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The 47th Anniversary of the Internets

Copyright 2017 - Stephen Redgwell

Let's take a few minutes to recognize the work of Rene Deschambres and his earth shaking invention - the Internets. Today is the 47th anniversary of its creation.  It's hard to believe that it's been around that long! But a little perspective never hurts, right?

From its crude beginning using tube encapsulated, pulsed nanomic algorithms to today’s sophisticated Web bouncing and nano-tech enhanced impulsion, the Internets is indispensable now.


But just how did it start?

Some of the younger readers won't know this because they weren't around at the beginning. At any rate, this is a very short history of the Internets, it's early daze and the maintenance warnings, which after 4
7 years, have not changed.

The Internets was invented in Sudbury, Ontario, Canada on April 5th, 1972. That's 4
7 years ago for those whose math skills are lacking.

Rene Deschambres, its creator, was an unemployed copper miner who said the Internets was a mistake. Rene was searching for a way to turn off his alarm clock without having to roll over in bed. He wasn't trained in electronics, but loved to tinker in his garage.

In 1971, he had a box of baby monitors that he fished out of a dumpster behind Woolworths. (remember them?) The radios, made by different manufacturers, were broken but otherwise in good shape. Because he was unemployed, Rene had plenty of time to dumpster dive, and came up with these treasures.

Because he was uneducated and not constrained by the rules of electronics
or solid state theory, Rene created what he thought was a remote control "alarm clock turner offer". He used it with great effect for several months, until one morning in early 1972, when his box answered him back. Another man, Al Bell of Garson, Ontario, also unemployed, and an inveterate tinkerer himself, spoke to Rene on his "voice activated coffeemaker".

This communication is considered by historians to be the first 'online chat'.

Both would go on to lead rather uneventful lives in northern Ontario. Deschambres never worked again, but made money as a private contractor and designer for various aerospace companies in the US and Canada. Several of his inventions, like 'current oil', a special lubricant that made electrons flow faster in space, was used on the space shuttle.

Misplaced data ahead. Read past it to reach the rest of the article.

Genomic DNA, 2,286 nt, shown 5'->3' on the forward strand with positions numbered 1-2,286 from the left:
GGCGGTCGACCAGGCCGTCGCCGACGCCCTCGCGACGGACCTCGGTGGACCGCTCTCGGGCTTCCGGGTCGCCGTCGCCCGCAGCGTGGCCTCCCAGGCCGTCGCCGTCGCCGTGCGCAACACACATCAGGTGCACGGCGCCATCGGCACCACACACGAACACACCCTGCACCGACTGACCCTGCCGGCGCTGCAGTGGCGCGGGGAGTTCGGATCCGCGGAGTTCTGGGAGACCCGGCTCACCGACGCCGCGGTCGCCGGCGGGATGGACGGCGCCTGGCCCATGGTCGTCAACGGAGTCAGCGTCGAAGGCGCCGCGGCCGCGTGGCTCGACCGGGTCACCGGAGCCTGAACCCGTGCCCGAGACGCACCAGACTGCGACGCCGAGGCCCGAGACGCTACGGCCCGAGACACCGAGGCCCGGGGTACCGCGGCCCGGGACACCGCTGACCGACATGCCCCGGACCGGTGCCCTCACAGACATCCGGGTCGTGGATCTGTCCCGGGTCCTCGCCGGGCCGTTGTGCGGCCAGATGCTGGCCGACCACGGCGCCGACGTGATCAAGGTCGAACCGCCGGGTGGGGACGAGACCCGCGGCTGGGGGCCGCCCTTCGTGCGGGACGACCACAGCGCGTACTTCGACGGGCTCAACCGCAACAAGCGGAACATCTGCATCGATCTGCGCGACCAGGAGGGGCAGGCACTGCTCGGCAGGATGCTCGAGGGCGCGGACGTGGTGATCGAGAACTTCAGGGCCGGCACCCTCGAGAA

Deschambres marketed the Internets from his garage, selling the original kit for $19.99. All the kits were mailed by Canada Post. In part, the instructions reminded users to wash the Internets with mild soap and water occasionally and never leave it in direct sunlight. Do not lick.

Some other forgotten Internets facts:

1. The original Internets operated using 4 D cell batteries.
2. The military scoffed at Rene's invention. They called it 'a stupid, unimaginative idea and probably a scam'. From the original rejection letter issued by Canada's Department of National Defence - "...the government is not in the habit of spending wastefully. Your creation appears to be fraudulent...."
3. Sky blue was the original Internets colour.
4. Bill Gates bought one mail order.
5. Throughout the 1980s, Nigeria was Rene's largest customer.
6. In Quebec, Rene's invention was marketed as a "spirit box" (Boite à Fantôme). People could talk to dead relatives using it.

Rene is also the inventor of Ali AckBarrr!
A self beheading, Middle Eastern doll.


Square Aggies (marbles) - Never Lose Your Marbles Again!

Remember them from Xmas 1975? They were created and marketed for Ontario mental hospitals.

And now you know...the best of the story!